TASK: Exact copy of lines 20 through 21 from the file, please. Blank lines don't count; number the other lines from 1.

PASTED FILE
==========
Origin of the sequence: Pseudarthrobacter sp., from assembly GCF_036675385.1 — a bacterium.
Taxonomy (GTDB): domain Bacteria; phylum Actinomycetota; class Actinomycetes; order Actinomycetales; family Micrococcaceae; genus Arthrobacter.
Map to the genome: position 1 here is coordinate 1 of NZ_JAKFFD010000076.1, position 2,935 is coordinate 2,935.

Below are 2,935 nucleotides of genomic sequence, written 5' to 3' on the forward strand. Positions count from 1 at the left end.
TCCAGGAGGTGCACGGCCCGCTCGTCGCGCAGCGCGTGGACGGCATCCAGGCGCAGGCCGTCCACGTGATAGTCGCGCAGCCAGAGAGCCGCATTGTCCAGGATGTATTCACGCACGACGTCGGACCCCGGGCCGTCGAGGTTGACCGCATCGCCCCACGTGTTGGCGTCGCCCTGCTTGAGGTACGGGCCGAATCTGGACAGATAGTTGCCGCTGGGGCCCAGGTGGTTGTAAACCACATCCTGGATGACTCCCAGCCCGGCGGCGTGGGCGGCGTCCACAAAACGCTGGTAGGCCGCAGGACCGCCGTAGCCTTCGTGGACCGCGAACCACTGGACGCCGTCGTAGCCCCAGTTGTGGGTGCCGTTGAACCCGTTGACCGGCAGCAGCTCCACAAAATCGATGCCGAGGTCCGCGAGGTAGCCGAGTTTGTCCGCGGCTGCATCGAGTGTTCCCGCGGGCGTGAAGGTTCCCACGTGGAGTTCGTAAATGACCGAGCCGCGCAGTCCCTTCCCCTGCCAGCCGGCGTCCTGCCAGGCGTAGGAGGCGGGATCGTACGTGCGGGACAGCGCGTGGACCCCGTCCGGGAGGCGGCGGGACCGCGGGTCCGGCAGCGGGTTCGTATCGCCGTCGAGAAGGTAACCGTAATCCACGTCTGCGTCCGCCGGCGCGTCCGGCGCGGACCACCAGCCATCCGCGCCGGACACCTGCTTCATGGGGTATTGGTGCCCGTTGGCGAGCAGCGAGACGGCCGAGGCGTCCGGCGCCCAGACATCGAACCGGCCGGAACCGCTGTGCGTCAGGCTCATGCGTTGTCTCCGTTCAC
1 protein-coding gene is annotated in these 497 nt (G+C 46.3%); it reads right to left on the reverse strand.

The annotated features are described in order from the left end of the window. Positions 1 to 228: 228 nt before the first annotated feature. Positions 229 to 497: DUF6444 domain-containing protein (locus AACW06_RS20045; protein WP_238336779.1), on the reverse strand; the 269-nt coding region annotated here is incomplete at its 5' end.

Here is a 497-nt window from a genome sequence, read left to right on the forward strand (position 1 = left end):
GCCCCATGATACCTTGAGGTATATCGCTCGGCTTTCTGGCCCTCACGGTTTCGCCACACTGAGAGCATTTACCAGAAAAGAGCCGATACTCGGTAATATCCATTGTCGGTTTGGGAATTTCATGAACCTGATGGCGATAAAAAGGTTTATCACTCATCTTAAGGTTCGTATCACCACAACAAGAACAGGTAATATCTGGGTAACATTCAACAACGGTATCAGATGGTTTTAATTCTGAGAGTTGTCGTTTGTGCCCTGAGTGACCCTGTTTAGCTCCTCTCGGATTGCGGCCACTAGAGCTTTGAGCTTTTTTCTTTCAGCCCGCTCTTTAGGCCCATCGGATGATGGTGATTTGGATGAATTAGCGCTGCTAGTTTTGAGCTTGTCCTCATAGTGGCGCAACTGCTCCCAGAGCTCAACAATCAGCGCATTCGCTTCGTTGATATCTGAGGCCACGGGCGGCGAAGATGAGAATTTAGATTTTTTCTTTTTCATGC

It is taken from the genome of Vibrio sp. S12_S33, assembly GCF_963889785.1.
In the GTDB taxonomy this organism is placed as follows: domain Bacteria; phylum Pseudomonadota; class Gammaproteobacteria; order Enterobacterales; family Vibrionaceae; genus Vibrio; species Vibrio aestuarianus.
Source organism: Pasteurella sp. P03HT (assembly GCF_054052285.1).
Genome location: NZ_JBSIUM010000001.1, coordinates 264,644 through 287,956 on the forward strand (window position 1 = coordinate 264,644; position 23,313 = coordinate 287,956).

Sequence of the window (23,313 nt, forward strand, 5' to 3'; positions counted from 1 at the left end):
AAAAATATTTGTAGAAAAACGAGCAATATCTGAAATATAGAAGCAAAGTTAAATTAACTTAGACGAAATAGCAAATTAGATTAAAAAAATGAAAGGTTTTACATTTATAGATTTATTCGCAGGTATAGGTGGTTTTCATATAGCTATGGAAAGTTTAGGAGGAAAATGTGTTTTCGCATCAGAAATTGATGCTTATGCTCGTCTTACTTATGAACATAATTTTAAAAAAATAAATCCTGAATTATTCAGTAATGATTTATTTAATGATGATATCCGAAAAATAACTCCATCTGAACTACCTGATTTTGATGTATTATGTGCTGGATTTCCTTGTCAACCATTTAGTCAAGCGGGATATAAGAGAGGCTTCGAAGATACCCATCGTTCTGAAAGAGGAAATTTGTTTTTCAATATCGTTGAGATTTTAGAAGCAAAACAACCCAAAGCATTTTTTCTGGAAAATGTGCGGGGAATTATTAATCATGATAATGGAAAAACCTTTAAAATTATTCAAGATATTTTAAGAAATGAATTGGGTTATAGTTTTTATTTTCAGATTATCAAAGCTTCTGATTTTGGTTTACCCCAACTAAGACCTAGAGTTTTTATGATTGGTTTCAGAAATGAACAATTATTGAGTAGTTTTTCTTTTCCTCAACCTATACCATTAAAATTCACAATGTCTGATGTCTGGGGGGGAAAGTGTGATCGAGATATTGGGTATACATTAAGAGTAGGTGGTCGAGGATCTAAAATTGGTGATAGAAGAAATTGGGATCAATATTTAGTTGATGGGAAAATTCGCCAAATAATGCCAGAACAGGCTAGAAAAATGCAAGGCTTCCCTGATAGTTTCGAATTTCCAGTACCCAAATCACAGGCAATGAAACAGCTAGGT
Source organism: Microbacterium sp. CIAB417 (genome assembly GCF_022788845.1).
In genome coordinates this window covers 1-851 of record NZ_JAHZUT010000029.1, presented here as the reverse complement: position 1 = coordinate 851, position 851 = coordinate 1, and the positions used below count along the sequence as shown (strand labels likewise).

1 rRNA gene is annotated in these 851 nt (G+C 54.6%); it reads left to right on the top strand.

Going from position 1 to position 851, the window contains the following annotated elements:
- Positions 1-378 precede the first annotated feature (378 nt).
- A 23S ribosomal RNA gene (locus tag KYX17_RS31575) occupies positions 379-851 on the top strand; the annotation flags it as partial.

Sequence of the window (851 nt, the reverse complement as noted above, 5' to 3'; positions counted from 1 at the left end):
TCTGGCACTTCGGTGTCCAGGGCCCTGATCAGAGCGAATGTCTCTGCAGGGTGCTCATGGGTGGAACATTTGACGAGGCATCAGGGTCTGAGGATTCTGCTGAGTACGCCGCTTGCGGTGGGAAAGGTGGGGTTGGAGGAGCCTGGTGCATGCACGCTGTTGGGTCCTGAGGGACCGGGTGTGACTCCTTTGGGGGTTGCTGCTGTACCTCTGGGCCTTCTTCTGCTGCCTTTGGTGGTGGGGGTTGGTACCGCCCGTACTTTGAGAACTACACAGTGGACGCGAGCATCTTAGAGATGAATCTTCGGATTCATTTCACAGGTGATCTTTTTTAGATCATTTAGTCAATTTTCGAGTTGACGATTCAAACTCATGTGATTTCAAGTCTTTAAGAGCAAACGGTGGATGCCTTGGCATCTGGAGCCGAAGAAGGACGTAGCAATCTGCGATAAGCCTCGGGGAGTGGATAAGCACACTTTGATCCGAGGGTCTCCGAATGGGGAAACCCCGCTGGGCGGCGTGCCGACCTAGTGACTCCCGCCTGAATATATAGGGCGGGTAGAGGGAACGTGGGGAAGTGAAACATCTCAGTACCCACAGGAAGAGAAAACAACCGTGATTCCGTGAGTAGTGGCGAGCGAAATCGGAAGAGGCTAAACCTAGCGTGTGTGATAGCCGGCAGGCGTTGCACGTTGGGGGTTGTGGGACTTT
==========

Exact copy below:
- Positions 1-378 precede the first annotated feature (378 nt).
- A 23S ribosomal RNA gene (locus tag KYX17_RS31575) occupies positions 379-851 on the top strand; the annotation flags it as partial.